When to Use:
Chives are best used fresh in recipes. Dried Chives may also be used will have a weaker flavour and less pleasing texture.
Best Compliments: eggs, fish, potatoes, salads, shellfish, sole, soups
Chives are normally snipped and sprinkled on food just before serving for seasoning.
Fresh chives may be kept in the refrigerator for up to one week. Chives freeze well, cut chives with scissors rinse in cool water and dry before placing in freezer bags.
Substitutions: 1 teaspoon chopped green onion tops = 1 tablespoon chopped chives
When to Plant
In early spring as soon as ground is workable. Chives are perennials so once planted will normally come back on their own in the spring.
How to Grow
Chives grow best in full sun or semi-shade. A reasonably fertile soil is required. Chives do fairly well indoors in pots or planters in bright windows. Plant seeds 1/4 inch (6 mm) apart and 1/4 inch (6 mm) deep. Thin when seedlings are 3 inches (8 cm) high to be about 12 inches (30 cm) apart. Chives will spread into clumps if allowed to grow over the years. Chives transplant well.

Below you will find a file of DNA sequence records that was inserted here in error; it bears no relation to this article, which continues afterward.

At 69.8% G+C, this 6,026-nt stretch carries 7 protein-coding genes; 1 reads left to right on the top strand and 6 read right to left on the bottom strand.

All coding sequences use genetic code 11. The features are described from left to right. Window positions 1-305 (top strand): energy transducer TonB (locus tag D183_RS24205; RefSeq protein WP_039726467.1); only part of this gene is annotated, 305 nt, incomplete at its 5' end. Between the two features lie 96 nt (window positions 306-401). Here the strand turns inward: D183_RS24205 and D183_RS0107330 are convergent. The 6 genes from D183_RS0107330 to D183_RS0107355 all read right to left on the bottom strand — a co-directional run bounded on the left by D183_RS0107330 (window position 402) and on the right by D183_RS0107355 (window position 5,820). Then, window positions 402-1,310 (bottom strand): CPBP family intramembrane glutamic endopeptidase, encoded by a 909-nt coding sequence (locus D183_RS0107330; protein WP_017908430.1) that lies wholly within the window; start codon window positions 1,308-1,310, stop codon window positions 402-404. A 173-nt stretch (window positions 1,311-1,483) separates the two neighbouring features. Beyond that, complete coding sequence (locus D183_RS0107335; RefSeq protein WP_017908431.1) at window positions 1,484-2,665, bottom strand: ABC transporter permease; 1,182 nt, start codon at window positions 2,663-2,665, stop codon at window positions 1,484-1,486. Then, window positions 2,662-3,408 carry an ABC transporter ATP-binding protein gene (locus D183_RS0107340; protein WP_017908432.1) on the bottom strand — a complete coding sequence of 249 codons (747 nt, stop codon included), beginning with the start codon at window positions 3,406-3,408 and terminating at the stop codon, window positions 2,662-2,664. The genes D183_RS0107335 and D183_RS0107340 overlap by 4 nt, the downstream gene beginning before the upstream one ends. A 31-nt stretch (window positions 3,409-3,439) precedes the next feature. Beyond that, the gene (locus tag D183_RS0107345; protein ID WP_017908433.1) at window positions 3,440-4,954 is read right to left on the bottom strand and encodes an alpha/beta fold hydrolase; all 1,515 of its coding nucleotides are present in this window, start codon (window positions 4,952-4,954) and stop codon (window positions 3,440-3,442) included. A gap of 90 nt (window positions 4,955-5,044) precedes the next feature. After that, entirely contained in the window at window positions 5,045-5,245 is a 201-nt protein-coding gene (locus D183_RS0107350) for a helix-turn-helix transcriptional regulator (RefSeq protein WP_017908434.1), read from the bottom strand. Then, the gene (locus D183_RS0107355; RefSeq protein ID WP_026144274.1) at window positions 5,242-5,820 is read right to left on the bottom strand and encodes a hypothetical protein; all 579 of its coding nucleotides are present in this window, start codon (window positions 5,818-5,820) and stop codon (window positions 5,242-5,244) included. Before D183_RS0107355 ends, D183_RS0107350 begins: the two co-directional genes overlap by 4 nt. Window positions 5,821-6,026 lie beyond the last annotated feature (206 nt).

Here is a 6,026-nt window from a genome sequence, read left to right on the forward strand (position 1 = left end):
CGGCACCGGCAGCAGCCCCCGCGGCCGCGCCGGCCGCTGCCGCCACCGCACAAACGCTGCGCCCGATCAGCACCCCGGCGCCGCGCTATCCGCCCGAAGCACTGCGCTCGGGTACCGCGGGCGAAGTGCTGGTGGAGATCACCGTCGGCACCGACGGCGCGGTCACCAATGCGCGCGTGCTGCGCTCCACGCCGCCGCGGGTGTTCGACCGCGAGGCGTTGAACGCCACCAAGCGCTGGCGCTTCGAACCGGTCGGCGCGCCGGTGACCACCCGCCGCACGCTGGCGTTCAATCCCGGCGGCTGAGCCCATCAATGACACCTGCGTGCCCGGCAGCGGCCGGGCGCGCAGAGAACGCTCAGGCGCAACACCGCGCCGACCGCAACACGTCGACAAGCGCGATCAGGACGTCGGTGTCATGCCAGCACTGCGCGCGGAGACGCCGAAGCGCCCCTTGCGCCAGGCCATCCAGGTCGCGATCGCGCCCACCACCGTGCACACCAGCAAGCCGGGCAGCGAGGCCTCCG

Chives are perennials and can be harvested as soon as stems appear.
Home and Garden Tips
If you allow chives to go to flower (large purple flowers) the plant will seed itself quite happily! To prevent over-spreading pick off the flowers before they go to seed. The flowers can be eaten in same way as the green stems – and have a similar flavour. You can also rinse the chive flowers in a cool water bath (to remove bugs and dirt!) then shake dry and stuff into a jar. Heat white vinegar until bathwater warm (but not hot – we don’t want to scald the flowers) and pour the vinegar over the flowers. Place plastic wrap over the jar mouth before sealing with the lid. Now place the jar in cool dark spot for 2 weeks or so and forget about it! When you remember the jar strain the vinegar into a clean glass jar. The vinegar should have a lovely light chive flavour, and a delicate purplish tinge. Use in place of ordinary vinegar when making salads.